The American steel industry is in trouble. It's long been under pressure from cheaper foreign imports. Then, demand dropped off a cliff during the recession as construction slowed. And over the past few months, as activity was recovering -- especially natural gas extraction, which requires miles and miles of steel tubing -- a flood of production started coming online from Asia, sending prices through the floor.

Asian production is off the charts. (Economic Policy Institute)

Unable to compete, U.S. steel companies have cried foul. In a hearing on the Hill a couple months ago, executives said that South Korean steel companies were dumping massive amounts of supply on the American market, vaguely suggesting they were up to dirty tricks. So far, though, the Commerce Department has disagreed. Since Korean companies weren't artificially depressing prices, it didn't qualify as illegal dumping, the department ruled in February.

But the U.S. companies -- as well as the unions whose membership depends on domestic production -- haven't given up. They've asked the Department of Commerce to reevaluate its decision, and on Tuesday they put out a report by the Economic Policy Institute making the case for why America ought to fight back. In a rare moment of accord, Sens. Sherrod Brown (D-Ohio) and Jeff Sessions (R-Ala.) -- both from heavy steel-producing states -- got on a call with reporters to drive that message home.

The argument boils down to this: Regardless of whether or not Korean firms were selling their steel for lower prices, many of the companies are state-owned and thus receive advantages that U.S. private industry doesn't. Also, not being market-driven actors, the Koreans don't adjust production when demand stagnates, driving the price lower than it might otherwise be.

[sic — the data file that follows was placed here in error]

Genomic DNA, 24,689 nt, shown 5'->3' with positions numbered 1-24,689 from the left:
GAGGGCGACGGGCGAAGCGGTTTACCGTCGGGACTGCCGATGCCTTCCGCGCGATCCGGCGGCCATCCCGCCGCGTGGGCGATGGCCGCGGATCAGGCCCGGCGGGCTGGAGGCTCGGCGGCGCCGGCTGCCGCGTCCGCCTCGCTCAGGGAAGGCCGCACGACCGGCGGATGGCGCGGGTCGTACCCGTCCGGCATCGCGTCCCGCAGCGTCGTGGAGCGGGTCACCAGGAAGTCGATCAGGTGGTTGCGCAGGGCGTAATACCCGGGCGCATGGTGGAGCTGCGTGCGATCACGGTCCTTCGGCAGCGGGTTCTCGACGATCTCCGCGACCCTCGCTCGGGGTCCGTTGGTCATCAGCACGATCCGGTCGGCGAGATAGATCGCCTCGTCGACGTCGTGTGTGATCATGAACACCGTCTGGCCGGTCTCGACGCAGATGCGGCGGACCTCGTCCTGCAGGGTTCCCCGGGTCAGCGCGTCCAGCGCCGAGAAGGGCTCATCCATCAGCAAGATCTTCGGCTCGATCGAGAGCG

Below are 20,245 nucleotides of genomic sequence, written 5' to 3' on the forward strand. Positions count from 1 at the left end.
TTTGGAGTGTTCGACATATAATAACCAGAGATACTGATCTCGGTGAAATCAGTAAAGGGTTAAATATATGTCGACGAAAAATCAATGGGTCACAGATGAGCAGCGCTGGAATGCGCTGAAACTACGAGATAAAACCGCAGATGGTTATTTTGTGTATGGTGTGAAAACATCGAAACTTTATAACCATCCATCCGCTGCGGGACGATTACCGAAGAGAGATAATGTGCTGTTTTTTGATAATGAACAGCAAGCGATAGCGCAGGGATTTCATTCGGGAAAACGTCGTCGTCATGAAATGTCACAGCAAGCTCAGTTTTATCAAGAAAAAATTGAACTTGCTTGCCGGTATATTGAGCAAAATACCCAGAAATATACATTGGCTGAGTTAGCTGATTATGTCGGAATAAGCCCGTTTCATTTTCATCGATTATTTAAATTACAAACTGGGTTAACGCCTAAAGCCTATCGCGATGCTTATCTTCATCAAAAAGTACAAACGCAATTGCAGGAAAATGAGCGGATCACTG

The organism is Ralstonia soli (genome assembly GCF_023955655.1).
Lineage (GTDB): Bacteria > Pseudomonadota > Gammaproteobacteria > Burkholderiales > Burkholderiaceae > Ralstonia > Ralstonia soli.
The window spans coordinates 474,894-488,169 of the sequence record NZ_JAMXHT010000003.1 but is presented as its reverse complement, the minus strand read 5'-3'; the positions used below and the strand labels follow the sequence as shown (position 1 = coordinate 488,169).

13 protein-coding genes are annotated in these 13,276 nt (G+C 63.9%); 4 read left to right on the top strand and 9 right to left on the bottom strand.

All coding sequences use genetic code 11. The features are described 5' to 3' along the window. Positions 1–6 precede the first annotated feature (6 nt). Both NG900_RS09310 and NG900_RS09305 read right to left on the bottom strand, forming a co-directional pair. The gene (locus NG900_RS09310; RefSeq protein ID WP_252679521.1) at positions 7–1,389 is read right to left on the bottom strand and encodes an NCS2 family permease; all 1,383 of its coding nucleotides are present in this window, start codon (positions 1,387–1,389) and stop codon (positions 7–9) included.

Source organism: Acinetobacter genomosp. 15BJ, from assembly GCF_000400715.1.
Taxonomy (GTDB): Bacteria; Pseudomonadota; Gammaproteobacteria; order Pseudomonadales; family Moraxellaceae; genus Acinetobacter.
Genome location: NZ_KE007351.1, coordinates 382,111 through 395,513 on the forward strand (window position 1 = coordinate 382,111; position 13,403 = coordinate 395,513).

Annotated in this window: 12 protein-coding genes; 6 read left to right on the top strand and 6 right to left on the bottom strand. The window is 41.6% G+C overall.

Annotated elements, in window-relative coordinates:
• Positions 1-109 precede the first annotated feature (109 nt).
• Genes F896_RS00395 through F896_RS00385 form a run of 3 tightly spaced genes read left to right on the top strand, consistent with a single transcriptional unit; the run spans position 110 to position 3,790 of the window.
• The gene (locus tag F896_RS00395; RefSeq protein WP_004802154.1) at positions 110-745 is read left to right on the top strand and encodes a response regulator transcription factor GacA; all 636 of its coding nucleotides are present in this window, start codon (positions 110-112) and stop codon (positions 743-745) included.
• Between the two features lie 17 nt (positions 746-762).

"They see us as a big fat market that they can exploit when they're in trouble to keep their employees working," as Sessions put it. "We're not in a free market... I think the ideal of trade is correct, but I don't think the single, overriding goal must always be the lowest price for everybody in America." 

He's put his finger on the tradeoff between economic freedom and American jobs: Someone's cheap goods are another person's pink slip. Except it's a little more complicated than that. If the natural gas industry can get cheaper tubing, maybe it will produce even cheaper gas, which has created hundreds of thousands of jobs by making American manufacturing more competitive. Even Brown agrees with that -- he signed a letter a couple days ago asking that the United States not allow gas exports to China, which would theoretically keep prices lower for Americans.

But Brown thinks that gas companies don't pass savings from cheaper inputs onto consumers, and in any case, insists that those low prices are ill-gotten gains. "Drilling into the Marcellus shale is profitable enough already," he said. "It's a little bit like arguing that it's okay for people to buy stolen TVs just because they're cheaper."

But if Korea has been careful with its export strategy -- unlike China, which the United States slapped with heavy duties on steel after determining that it was in fact dumping -- American steel companies may not have a way to make it stop. And steel jobs, which had just begun to recover, might go back into a long decline.

(Economic Policy Institute)